The timevalue of money is an important concept in financial management. It can be used to compare investment alternatives and to solve problems involving loans, mortgages, leases, savings, and annuities. The timevalue of money can be defined as the value of money received today instead of in the future. This is based on the premise that cash in hand today is more valuable than the same amount in the future due to its capability of earning interest. For investors, this is single most important concept in the world of finance. This paper will discuss the different financial applications of the timevalue of money. This paper will also describe the components of interest and highlight various methods of calculating timevalue of money using different interest scenarios.
Financial Applications of the TimeValue of MoneyTimevalue of money has many useful applications. One of the most important uses is that it helps to measure the trade-off in spending and saving. This can have important consequences for your personal budgeting. If market interest rates are at 5%, one may decide that the timevalue of money is greater in the future, and...

...and Future Price of Money
Trident University International
FIN 501
Module 2: Case Assignment
Dr. John Halstead
One of the most important concepts about saving and investing is the timevalue of money. It can be used to compare investment alternatives and to solve problems involving loans, mortgages, leases, savings, and annuities. This means money paid out or received in the future is not equivalent to money paid out or received today because inflation erodes money’s buying power. Basically, the power of time is on a person’s side and the premise that cash in hand today is more valuable than the same amount in the future due to its capability of earning interest. There are three factors affecting how much an investment will grow: time, money, and interest rate. TimeValue of Money is a concept that is very important in financial management. It affects business, personal, and government finance (Harvey, 2012) Within this paper we will discuss the definition of TimeValue of Money and identifies the importance of financial managers understanding the concept.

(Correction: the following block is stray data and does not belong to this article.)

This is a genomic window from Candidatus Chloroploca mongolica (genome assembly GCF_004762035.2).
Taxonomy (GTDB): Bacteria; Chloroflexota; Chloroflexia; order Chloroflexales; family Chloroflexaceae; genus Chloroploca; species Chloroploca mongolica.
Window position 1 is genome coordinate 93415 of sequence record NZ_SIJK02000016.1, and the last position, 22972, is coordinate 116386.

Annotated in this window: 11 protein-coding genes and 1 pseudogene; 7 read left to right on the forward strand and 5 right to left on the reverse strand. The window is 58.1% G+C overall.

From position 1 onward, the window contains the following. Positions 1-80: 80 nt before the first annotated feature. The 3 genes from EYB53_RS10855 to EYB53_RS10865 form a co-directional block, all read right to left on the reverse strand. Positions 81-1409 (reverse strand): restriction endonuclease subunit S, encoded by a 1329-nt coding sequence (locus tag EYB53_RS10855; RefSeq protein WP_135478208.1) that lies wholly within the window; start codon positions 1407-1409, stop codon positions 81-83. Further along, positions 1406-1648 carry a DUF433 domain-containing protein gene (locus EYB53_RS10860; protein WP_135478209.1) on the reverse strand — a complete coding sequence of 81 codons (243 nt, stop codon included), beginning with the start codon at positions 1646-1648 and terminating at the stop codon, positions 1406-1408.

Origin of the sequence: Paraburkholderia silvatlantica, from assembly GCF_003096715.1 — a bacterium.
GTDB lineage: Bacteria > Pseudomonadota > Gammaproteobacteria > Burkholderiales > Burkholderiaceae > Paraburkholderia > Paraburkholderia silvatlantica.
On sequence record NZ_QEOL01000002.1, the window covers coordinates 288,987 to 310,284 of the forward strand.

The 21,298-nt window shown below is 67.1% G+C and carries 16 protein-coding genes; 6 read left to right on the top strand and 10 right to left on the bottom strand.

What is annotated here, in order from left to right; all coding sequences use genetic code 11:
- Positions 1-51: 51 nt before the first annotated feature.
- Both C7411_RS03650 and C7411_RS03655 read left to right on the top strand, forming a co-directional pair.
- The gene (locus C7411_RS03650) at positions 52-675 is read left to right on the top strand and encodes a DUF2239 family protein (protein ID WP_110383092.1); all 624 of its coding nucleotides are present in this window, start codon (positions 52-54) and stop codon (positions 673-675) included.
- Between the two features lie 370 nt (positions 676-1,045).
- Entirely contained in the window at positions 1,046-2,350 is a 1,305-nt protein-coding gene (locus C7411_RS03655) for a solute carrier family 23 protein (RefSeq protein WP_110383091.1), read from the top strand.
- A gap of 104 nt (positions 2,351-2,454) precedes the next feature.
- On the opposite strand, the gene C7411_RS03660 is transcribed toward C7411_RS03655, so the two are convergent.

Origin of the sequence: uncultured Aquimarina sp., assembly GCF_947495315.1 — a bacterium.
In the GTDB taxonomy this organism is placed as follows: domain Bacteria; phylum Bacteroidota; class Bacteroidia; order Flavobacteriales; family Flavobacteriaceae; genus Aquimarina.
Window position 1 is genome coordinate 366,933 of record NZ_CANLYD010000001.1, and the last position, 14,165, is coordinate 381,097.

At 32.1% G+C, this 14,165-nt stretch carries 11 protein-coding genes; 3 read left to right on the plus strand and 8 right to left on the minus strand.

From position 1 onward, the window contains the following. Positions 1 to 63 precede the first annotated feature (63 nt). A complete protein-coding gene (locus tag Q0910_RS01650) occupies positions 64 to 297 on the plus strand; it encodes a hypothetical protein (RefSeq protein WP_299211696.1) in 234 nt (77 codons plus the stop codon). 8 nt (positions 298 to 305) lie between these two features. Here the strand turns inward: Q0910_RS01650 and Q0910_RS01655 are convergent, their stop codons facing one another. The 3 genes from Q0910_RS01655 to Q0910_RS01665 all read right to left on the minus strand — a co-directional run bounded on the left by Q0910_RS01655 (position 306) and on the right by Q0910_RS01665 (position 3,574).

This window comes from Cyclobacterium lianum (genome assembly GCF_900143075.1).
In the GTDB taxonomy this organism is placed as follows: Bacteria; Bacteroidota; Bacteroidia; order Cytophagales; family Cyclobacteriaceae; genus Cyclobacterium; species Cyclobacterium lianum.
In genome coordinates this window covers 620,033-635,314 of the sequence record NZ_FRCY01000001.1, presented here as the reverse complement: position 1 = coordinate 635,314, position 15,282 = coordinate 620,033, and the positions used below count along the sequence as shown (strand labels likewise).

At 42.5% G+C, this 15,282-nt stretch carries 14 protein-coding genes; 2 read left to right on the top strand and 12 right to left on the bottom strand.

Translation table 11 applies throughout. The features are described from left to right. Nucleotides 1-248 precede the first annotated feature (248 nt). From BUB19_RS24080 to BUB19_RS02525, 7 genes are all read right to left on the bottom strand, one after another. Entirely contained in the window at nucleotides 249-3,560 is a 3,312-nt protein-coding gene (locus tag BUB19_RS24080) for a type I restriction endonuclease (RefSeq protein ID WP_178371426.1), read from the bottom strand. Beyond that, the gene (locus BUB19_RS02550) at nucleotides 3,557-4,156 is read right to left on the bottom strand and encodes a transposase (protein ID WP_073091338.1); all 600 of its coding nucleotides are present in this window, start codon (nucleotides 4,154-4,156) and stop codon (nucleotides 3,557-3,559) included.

Time, Money and Interest Rates
Time has an important impact on the future value of money....

...A sole
proprietor has unlimited liability. Investors in corporations have limited liability. They can lose their investment, but no more.
Chapter 2
How to calculate Present values
Question 6: Perpetuities
An investment costs $1,548 and pays $138 in perpetuity. If the interest rate is 9%, what is the NPV?
Answer
NPV = −1,548 + 138/.09 = −14.67 (cost today plus the present value of the
perpetuity).
Question 7: Growing perpetuities
A common stock will pay a cash dividend of $4 next year. After that, the dividends are expected to increase indefinitely at 4% per year. If the discount rate is 14%, what is the PV of the stream of dividend payments?
Answer
PV = 4/(.14 − .04) = $40.
Question 19: Present values
As winner of a breakfast cereal competition, you can choose one of the following prizes:
a. $100,000 now
b. $180,000 at the end of five years
c. $11,400 a year forever
d. $19,000 for each of 10 years
e. $6,500 next year and increasing thereafter by 5% a year forever.
If the interest rate is 12%, which is the most valuable prize?
Answer
a. PV = $100,000.
b. PV = $180,000/1.125 = $102,136.83.
c. PV = $11,400/0.12 = $95,000.
d.
e. PV = $6,500/(0.12 0.05) = $92,857.14.
Prize (d) is the most valuable because it has the highest present value.
Question 20: Annuities
Siefried Basset is 65 years of age and has a life expectancy of 12 more years. He wishes...

...FINANCE
TIMEVALUE OF MONEY
The aim of this paper is to learn about time-value-of-money to make optimal decisions as manger must understand the relationship between a dollars present today and a dollar in the future.
Timevalue of money
Today’s financial managers often have to compare cash payments that occur on different dates. To make optimal decisions, the manager must understand the relationship between a dollar today [present value] and a dollar in the future [future value]. The timevalue of money is basically a measurement or perspective of an investment you might make while still considering its future decrease in value due to inflation. The timevalue of money allows us to understand what that inflation or decrease may become in the future or present. Most importantly, the timevalue of money concept allows us to decide whether it would be beneficial placing a sum of money into investment where it collects value from interest, or whether that same amount of money would be most valuable in the present due to inflation rates.
Understanding the concept of timevalue of money
It...

... This article will explain the financial concept of timevalue of money. The overview provides an introduction to the principles at work when money grows in value over time. These principles include future value of money, present value of money, simple interest and compound interest. In addition, other concepts that relate to factors that can impede the growth in value of money over time are explained, including risk, inflation and accessibility of assets. Basic formulas and tables have been provided to assist in calculating various formulations of timevalue of money problems. Explanations of common financial dealings in which the timevalue of money is an important consideration, such as annuities, loan amortization and tax deferral options, are included to help illustrate the concept of the timevalue of money in everyday life.
The timevalue of money is a fundamental financial principle. Its basic premise is that money gains value over time. As a result, a dollar saved today will be worth more in the future, and a dollar paid today costs more than a dollar paid later in...